This December marks a hundred years since the Anglo-Irish Treaty was signed at 10 Downing Street.

This set Ireland on a path to becoming an independent republic and reconstituted the United Kingdom in its current form.

This Insight looks at the background to the Treaty, its main provisions and how it developed over the three decades that followed.

The Irish Question

What was known as the “Irish Question” had dominated UK politics since a Liberal government’s attempt to grant “Home Rule” (devolution) to Ireland in 1886. Several further Bills failed, and only in 1920 did the Government of Ireland Act become law. This partitioned Ireland and established two devolved parliaments, but only the Parliament of Northern Ireland (which covered six counties in Ulster) functioned as intended.

The Parliament of Southern Ireland (which covered Ireland’s other 26 counties) met briefly in Dublin but the ongoing Irish War of Independence between British forces and the Irish Republican Army (IRA) made it clear that alternative governing arrangements would need to be found. A Truce was agreed in July 1921 and negotiations between Sinn Féin (the most popular party in southern Ireland) and the UK Government began in October.

The goal of these talks was to find a way of reconciling Irish national aspirations (to become an independent republic, as declared in 1916) with the UK’s desire that Ireland remain part of the then British Empire by becoming a self-governing “Dominion” like Canada or Australia. The UK monarch would remain head of the “Irish Free State”, but it would have significant autonomy.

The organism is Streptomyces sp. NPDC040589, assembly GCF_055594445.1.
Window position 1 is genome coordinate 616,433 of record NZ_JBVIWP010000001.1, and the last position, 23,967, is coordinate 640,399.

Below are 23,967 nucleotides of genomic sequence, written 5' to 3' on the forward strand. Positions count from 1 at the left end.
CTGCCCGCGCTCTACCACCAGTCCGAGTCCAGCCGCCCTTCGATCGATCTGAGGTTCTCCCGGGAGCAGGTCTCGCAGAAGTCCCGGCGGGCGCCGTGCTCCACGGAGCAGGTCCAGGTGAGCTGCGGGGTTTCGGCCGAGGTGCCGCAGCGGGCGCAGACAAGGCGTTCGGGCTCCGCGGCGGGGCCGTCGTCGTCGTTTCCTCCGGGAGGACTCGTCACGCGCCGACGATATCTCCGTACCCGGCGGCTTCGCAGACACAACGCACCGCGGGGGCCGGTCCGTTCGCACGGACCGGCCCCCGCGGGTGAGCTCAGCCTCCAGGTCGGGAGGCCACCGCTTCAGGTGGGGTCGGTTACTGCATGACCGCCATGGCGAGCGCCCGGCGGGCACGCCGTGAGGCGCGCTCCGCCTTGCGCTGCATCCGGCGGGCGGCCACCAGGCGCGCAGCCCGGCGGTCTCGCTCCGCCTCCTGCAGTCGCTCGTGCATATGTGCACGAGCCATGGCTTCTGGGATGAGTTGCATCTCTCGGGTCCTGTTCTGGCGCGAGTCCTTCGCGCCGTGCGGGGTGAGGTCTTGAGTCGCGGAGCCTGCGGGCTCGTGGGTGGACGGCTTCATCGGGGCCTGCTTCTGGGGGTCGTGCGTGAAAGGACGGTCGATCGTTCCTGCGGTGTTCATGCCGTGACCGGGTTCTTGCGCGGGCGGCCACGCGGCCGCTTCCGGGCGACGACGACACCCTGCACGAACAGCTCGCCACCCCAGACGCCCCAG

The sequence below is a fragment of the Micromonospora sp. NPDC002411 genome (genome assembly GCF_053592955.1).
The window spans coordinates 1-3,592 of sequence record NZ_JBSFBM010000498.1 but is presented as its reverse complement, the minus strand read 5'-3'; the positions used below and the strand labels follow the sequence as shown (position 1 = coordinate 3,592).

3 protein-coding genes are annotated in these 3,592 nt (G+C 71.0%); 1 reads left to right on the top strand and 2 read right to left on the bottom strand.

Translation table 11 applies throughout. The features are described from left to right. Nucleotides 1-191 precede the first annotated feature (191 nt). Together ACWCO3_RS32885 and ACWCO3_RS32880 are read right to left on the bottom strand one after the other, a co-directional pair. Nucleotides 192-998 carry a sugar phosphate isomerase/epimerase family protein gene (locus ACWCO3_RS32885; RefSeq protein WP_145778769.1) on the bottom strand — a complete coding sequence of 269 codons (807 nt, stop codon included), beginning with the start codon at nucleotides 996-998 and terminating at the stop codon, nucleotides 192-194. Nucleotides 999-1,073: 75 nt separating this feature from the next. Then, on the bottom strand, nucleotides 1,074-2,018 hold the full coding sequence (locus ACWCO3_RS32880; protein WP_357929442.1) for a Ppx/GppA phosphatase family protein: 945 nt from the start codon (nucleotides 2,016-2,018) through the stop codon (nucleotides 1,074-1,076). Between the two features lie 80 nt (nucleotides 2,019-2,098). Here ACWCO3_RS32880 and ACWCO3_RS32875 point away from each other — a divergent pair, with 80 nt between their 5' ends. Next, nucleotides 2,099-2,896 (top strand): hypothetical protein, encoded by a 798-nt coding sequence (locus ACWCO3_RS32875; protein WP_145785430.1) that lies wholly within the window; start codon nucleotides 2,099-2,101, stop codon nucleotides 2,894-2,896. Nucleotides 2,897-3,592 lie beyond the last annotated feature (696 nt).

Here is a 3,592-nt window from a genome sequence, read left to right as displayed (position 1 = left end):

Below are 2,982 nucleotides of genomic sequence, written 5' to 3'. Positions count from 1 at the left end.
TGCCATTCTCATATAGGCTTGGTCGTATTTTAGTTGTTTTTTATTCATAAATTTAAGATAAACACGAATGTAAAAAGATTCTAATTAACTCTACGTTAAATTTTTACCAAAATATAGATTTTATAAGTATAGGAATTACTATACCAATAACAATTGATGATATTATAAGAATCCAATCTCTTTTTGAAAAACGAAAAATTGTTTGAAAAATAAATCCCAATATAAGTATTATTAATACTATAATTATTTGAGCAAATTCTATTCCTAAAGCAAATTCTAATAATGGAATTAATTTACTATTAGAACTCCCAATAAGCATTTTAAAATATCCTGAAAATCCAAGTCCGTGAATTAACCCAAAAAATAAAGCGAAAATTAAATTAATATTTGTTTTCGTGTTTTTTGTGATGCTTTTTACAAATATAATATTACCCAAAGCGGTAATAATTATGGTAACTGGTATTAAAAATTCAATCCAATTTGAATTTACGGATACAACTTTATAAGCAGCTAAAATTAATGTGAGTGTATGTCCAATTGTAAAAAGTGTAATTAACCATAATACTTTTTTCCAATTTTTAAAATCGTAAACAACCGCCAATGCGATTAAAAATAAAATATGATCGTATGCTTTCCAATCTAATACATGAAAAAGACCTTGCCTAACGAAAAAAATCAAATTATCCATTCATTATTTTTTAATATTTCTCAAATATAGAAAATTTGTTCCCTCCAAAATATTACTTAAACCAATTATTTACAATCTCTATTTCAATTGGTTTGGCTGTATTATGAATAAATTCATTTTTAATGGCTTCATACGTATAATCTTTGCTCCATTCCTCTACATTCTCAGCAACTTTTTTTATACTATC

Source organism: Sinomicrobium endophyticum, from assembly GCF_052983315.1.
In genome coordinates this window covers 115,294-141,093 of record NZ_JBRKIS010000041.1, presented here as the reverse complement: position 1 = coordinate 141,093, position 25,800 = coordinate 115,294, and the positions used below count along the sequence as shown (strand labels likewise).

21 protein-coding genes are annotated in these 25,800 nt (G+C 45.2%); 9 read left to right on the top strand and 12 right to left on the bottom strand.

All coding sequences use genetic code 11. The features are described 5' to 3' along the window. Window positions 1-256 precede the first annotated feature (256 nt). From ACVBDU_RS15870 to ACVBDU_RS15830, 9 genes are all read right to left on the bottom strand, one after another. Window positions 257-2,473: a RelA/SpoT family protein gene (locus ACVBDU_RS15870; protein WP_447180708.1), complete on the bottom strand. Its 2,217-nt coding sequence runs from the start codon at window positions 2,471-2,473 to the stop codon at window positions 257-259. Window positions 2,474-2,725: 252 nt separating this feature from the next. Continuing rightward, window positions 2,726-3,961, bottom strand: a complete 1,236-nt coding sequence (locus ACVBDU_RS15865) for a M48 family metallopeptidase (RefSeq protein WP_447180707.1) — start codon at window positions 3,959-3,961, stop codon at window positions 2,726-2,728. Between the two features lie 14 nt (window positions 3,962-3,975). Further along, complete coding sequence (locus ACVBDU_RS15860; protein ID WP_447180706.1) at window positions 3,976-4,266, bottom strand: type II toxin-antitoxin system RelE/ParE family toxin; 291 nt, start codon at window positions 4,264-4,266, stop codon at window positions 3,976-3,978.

Negotiating the Treaty

On the British negotiating team were the current and future Prime Ministers David Lloyd-George and Winston Churchill. The Irish “plenipotentiaries” included the soldier Michael Collins and Sinn Féin founder Arthur Griffith.

The main points of disagreement were the Crown and Northern Ireland. The UK insisted that members of the Irish Free State parliament should swear an oath of allegiance to King George V and that Northern Ireland could not be forced into a united Ireland. The Irish delegates, on the other hand, wanted to uphold their oath to the republic and achieve the “essential unity” of Ireland.

On the Crown, the Irish suggested “external association”, under which an Irish republic would not join the British Empire but remain associated with it in areas of “common concern”. This was rejected by the UK, although it did agree to change the wording of the oath of allegiance so the constitution of the Irish Free State took precedence over an oath of fidelity to the King.

When Sir James Craig, the Prime Minister of Northern Ireland, refused to join an all-Ireland parliament, the UK delegation suggested that a Boundary Commission be formed to determine the precise boundary between both parts of Ireland. Michael Collins and Arthur Griffith were persuaded that this process would result in significant territorial transfers to the Free State and the eventual reunification of Ireland.

Articles of Agreement